Health

You Can’t Count on a Pill

Claims persist they can help you lose weight — but here's the real skinny on their effectiveness

For those struggling with their weight, eating right and exercising are always the two preferred methods of reaching that magic number and acquiring better health.

For others who might need or want more help, a prescription drug can take some of the weight off — both literally and mentally.

If you’re not properly hydrated, you probably have a higher body weight and are 1.59 times more likely to be obese.

Which weight loss drug is right for you? Your doctor can help you examine all the options, but a new study also sheds light on which drugs work best. The review looked at 28 randomized trials in adults. It studied orlistat (Alli), lorcaserin (Belviq), naltrexone-bupropion (Contrave), phentermine-topiramate (Qsymia), and liraglutide (Saxenda). Each was linked to achieving at least a 5 percent weight loss after a year, but people taking Qsymia and Saxenda had the highest odds of reaching that target.

In addition, of those studied, 75 percent of Qsymia patients lost 5 percent of their weight. Only 63 percent of those on Saxenda, 55 percent on Contrave, 49 percent on Belviq, and 44 percent taking Alli hit that target. Compared to people taking a placebo, those on Saxenda and Contrave were more likely to discontinue treatment due to adverse events.

“This study provides additional information that may guide the selection of obesity medications based on evaluating the probability of efficacy along with adverse events,” Dr. Susan Z. Yanovski, co-director of the office of obesity research at the National Institute of Diabetes and Digestive and Kidney Diseases in Bethesda, Maryland, told LifeZette.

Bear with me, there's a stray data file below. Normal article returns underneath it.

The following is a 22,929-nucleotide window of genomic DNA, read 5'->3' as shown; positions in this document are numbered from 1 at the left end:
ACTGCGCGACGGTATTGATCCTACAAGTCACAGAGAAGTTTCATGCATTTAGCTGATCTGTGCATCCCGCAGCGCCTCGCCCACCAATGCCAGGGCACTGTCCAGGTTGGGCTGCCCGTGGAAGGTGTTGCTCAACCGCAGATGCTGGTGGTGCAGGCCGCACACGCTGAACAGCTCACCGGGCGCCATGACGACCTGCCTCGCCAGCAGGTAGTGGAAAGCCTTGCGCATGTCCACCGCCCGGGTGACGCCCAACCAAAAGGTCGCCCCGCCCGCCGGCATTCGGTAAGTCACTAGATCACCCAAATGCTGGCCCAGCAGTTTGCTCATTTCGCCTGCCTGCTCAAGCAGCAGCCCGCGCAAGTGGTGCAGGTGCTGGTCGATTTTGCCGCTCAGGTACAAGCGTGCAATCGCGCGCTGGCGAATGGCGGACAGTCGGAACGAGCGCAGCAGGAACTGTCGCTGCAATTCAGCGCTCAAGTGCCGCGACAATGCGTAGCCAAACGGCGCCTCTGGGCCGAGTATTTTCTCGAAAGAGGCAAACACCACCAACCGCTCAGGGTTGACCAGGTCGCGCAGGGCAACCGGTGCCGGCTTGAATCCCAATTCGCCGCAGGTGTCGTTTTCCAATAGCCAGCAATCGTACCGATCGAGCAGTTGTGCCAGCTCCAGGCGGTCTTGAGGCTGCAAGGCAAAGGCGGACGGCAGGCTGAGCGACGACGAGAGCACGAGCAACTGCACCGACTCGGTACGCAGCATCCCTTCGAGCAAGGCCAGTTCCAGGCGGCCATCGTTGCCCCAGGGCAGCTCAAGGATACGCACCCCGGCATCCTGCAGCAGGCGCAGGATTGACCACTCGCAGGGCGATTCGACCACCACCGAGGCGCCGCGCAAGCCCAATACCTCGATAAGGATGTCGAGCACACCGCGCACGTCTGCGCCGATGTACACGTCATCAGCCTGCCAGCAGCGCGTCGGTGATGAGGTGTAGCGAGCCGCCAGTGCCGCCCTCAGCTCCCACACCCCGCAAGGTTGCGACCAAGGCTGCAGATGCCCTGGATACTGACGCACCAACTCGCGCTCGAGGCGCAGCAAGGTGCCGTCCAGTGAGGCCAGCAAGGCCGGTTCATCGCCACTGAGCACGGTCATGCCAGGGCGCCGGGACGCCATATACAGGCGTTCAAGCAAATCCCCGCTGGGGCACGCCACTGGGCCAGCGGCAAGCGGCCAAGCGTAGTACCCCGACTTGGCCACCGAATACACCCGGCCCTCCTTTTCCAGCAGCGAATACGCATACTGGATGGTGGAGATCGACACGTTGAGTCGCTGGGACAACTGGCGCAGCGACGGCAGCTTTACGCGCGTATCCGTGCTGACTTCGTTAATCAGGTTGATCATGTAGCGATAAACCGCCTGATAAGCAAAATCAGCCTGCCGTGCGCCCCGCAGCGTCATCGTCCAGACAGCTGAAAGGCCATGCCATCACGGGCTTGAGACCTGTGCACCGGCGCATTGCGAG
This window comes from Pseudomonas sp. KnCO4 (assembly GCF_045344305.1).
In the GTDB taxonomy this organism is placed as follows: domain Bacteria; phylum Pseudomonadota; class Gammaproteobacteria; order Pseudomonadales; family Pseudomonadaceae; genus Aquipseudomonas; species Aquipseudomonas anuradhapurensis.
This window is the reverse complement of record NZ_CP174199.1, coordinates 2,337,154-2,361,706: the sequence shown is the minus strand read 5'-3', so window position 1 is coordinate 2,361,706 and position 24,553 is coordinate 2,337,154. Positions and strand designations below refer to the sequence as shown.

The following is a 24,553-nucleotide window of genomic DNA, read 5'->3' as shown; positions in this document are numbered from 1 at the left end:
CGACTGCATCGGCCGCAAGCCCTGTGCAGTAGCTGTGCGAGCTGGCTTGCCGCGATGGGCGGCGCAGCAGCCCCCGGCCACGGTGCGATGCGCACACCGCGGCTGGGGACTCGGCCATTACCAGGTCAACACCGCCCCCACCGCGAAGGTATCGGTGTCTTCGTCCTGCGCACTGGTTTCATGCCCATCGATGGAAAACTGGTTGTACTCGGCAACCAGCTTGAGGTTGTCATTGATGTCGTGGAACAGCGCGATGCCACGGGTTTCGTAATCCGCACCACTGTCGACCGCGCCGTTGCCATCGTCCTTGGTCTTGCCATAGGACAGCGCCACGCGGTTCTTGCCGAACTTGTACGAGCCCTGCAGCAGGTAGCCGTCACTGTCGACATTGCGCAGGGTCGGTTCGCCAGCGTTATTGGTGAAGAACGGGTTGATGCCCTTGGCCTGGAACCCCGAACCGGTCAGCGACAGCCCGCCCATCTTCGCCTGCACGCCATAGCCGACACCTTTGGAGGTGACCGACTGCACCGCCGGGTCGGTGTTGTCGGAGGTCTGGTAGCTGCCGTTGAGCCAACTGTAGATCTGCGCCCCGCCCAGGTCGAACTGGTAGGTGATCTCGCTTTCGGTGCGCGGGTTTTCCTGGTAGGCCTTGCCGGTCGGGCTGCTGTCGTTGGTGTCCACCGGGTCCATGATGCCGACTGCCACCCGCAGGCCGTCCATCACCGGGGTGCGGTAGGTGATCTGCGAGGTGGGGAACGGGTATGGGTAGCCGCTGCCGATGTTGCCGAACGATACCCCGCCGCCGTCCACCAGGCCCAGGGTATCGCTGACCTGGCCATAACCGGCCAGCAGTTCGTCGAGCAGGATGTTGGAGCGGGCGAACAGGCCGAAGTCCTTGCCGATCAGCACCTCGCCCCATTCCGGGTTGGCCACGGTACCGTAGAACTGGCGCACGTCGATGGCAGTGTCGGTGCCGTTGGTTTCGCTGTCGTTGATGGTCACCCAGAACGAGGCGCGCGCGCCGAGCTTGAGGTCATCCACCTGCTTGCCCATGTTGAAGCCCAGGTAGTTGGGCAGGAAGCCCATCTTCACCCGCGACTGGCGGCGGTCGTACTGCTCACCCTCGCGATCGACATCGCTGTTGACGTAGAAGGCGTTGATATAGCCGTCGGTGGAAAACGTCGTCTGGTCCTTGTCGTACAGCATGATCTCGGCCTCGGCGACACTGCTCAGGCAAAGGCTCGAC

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The Limits of Pill Popping
Lifestyle interventions such as diet and exercise are still the basis of the discussions that Dr. Siddharth Singh, an assistant clinical professor at the University of California, San Diego in La Jolla, California, has with patients. Singh published the new report in JAMA.

Those who still want to try medication should know that weight loss is often regained when the patient stops taking the medication, Singh said. So you’ve got to do more than pop a pill to lose weight — and you’ve got to do even more to keep that weight off. This is why doctors encourage patients to have a healthy eating and fitness regimen instead of relying only on a medication.

“These realistic expectations need to be set forth while discussing weight loss medications,” he said.

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If a motivated patient wants to try a prescription weight loss aid, Singh said Qsymia is the preferred agent for most people, due to its efficacy and relatively fair tolerability. Belviq is also fairly well tolerated.

“I wouldn’t want patients to view medications as a magic bullet, but rather something that can kickstart a highly motivated patient to make a dedicated and sustained lifestyle change,” he added.

Not sure about taking a weight loss drug? You may want to consider your level of hydration, as an Annals of Family Medicine study says it is linked to our body mass index (BMI).

A University of Michigan researcher looked at hydration levels in about 9,500 adults and found that those who were inadequately hydrated had increased odds of being obese. So if you’re not properly hydrated, you probably have a higher body weight and are 1.59 times more likely to be obese.

Whether you pop a pill with water or just enjoy it as is — that’s certainly a reason to drink up.

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